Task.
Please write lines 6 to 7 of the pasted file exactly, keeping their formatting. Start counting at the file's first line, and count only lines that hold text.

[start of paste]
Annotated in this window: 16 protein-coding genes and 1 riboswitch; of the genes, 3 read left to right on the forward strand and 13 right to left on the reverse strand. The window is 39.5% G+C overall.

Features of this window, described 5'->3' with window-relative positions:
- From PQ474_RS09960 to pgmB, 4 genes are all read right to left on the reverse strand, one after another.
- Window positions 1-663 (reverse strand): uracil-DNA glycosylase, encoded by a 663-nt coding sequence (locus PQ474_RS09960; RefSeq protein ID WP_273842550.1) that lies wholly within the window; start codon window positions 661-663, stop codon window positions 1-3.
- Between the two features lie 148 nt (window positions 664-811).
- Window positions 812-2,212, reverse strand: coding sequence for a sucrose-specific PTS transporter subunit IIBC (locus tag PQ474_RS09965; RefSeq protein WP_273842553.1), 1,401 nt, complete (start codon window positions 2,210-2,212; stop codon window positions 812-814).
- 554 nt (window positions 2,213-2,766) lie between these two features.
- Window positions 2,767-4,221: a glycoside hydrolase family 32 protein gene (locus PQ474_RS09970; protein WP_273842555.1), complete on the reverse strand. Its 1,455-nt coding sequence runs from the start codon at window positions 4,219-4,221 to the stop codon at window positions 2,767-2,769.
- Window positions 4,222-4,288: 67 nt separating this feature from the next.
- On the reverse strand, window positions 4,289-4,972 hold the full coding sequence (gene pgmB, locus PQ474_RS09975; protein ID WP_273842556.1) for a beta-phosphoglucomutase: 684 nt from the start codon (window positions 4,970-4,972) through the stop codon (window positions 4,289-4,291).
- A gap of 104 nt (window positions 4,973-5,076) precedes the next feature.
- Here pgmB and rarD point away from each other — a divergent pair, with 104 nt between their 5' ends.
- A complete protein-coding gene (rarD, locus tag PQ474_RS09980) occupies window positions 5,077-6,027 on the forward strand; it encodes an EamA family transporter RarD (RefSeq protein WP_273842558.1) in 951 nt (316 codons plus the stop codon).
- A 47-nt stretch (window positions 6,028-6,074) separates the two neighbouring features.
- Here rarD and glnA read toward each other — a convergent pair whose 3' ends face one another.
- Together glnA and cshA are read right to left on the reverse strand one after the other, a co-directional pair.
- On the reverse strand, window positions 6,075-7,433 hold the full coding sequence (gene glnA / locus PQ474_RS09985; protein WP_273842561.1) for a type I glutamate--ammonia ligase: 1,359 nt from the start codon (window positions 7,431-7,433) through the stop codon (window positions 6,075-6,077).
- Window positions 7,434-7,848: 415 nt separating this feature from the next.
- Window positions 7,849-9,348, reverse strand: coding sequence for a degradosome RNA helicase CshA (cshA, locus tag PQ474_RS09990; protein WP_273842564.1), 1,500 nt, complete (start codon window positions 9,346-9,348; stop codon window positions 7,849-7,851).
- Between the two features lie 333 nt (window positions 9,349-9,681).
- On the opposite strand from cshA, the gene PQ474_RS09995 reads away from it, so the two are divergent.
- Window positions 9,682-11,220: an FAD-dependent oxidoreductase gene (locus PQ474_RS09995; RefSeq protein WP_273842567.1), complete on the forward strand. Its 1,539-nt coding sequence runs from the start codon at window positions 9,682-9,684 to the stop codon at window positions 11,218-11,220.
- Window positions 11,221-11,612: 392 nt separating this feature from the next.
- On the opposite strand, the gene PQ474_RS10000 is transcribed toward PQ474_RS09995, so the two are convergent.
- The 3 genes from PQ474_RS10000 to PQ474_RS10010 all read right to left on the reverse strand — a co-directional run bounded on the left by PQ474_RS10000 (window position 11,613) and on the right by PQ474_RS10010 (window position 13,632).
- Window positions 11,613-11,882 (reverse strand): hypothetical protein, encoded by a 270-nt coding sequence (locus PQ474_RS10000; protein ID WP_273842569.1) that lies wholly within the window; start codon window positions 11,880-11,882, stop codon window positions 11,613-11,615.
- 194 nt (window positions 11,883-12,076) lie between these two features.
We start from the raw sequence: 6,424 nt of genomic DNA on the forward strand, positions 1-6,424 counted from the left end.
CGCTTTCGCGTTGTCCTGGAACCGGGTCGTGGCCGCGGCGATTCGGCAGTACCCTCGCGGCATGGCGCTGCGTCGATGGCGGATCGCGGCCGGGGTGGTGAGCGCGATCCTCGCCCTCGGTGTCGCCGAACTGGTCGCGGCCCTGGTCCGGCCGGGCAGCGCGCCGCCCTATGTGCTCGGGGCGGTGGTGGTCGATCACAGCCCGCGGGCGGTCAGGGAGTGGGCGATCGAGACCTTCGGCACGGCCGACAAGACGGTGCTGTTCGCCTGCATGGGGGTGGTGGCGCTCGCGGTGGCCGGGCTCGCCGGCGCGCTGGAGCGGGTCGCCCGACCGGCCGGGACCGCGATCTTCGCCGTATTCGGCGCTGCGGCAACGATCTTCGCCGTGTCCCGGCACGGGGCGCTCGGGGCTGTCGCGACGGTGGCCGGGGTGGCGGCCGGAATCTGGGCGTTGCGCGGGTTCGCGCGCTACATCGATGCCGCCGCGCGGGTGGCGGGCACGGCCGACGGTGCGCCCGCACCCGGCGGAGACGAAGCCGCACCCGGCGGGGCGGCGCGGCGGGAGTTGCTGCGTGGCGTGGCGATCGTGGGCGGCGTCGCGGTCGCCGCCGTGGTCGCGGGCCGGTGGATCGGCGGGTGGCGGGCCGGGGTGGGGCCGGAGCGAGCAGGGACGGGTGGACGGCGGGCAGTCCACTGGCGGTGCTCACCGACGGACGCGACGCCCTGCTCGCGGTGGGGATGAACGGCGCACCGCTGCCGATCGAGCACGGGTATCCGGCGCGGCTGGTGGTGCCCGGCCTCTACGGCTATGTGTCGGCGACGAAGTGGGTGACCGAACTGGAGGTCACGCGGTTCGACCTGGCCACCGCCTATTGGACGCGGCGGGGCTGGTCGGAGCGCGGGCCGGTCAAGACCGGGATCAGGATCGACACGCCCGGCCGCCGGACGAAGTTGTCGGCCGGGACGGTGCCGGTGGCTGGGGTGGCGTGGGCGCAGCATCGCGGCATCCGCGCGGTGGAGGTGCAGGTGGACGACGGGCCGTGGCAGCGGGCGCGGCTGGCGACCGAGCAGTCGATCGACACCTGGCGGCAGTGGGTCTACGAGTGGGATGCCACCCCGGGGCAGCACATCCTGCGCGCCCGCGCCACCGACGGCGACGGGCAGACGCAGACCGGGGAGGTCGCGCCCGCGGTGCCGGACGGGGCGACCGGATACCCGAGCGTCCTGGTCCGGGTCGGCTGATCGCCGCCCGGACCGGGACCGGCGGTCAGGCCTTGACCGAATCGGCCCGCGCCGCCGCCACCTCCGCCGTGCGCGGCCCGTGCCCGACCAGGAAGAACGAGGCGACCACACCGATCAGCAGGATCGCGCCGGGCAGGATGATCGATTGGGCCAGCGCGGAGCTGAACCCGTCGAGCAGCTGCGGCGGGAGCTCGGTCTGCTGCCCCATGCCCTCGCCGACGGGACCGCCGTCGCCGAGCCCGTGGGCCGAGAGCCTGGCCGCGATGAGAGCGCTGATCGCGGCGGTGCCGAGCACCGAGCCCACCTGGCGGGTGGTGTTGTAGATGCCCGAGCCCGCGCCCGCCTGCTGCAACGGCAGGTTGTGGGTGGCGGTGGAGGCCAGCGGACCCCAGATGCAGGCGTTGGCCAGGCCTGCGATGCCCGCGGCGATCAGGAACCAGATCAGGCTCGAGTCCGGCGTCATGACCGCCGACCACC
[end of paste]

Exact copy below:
- Window positions 812-2,212, reverse strand: coding sequence for a sucrose-specific PTS transporter subunit IIBC (locus tag PQ474_RS09965; RefSeq protein WP_273842553.1), 1,401 nt, complete (start codon window positions 2,210-2,212; stop codon window positions 812-814).
- 554 nt (window positions 2,213-2,766) lie between these two features.